Stocks have been moving higher in recent weeks, but some investments have a long way to go before revisiting their earlier highs. Royal Caribbean (RCL -0.82%), Lyft (LYFT -1.67%), and SmileDirectClub (SDC 2.17%) are among the hundreds of stocks trading at least 50% below their 52-week highs.
The cruise line operator, ridesharing specialist, and corrective dental-work player have seen better days and their near-term prospects are troubling. Let's go over why it would be a mistake to give up on these three strong candidates bouncing back.
If you're shaking your head at the notion of buying into the cruise industry, you're not alone. All three of the industry's major players are more than 60% off their January highs. Cruises were a hotbed for COVID-19 cases, and this may very well be the last segment of the travel market to get rolling again. Current sailings are delayed until deep into this summer.
Cruise lines aren't going away. There may be a shakeout, and as weaker players fold, it will benefit the better financial performers by reducing capacity. The industry is taking on water, but Royal Caribbean was the fastest-growing player among the three publicly traded giants, and its profit margins routinely clocked in well ahead of the pack. It may take a couple of years for cruise lines to recover, but if you believe that they'll bounce back, you may as well buy the star pupil of the class.
It's probably been a long time since you've hailed a Lyft ride from a phone app, but the momentum that it and Uber (UBER 0.83%) had before their models got icky shouldn't be forgotten. Lyft saw its revenue more than triple in 2017, going on to more than double in 2018 before last year's 68% ascent.
Lyft was growing faster than the larger Uber, but this year's sell-off has been kinder to the global market leader. It certainly helps that Uber has seen its Uber Eats business take off. Lyft has refrained from entering the crowded realm of third-party delivery apps.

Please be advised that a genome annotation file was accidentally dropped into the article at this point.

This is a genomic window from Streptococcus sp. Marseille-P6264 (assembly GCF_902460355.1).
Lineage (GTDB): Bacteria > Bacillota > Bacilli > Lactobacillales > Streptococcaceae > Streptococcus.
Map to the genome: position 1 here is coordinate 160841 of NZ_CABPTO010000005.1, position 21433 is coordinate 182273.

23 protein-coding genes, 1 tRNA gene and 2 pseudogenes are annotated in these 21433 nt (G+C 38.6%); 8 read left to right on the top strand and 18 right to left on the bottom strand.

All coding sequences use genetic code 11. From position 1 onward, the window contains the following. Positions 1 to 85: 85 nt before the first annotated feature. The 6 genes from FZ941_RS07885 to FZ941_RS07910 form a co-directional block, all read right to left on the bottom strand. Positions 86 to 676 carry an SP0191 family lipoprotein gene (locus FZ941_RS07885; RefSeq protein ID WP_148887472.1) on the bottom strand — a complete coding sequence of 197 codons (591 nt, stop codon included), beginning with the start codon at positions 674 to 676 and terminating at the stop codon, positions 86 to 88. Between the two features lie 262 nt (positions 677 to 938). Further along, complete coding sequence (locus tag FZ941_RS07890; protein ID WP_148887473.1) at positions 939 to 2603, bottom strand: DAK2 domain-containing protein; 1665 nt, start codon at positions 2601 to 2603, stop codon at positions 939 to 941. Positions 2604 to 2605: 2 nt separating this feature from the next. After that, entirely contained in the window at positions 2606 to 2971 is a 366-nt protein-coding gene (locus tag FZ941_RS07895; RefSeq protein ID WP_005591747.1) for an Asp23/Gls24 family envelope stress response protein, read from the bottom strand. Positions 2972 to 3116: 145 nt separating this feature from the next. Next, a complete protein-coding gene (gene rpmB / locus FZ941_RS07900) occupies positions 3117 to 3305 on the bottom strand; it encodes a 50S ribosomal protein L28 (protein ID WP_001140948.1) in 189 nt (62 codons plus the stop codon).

When it comes to flagship personal mobility services, both Uber and Lyft have been hurt because high-margin fares that combine different passengers have been suspended until the pandemic passes. Uber may still be 27% below its 52-week high, but Lyft has surrendered 54% off of its peak value.
The case for Lyft recovering is that ride requests have started to improve since bottoming out in the second week of April. Lyft has also tried to make the most of the new normal by testing out the delivery of essentials without a passenger involved, possibly a gateway drug to taking on Uber Eats. In the meantime, when passengers are ready to ride again, Lyft should resume its role as the growth leader.
Corrective dental work may be the last thing on your mind during the shelter-in-place phase of the pandemic, but your crooked teeth aren't going to straighten on their own. SmileDirectClub was riding high heading into 2020 as a provider of discounted clear dental aligners. Revenue rose 78% last year before the company had to pause most of its operations earlier this year.
SmileDirectClub offers a cheaper way to straighten teeth, using teledentistry and localized impression centers to shave thousands off the cost of traditional dental treatments. A scorching NBC Nightly News With Lester Holt report on SmileDirectClub's business also hurt the stock, but the company is now suing the media giant. It claims that the report contained more than 40 false and misleading statements.
Royal Caribbean, Lyft, and SmileDirectClub were stealing market share from larger players when their businesses took a coronavirus hit. They were strong growth stocks before, and they should return to form sooner rather than later.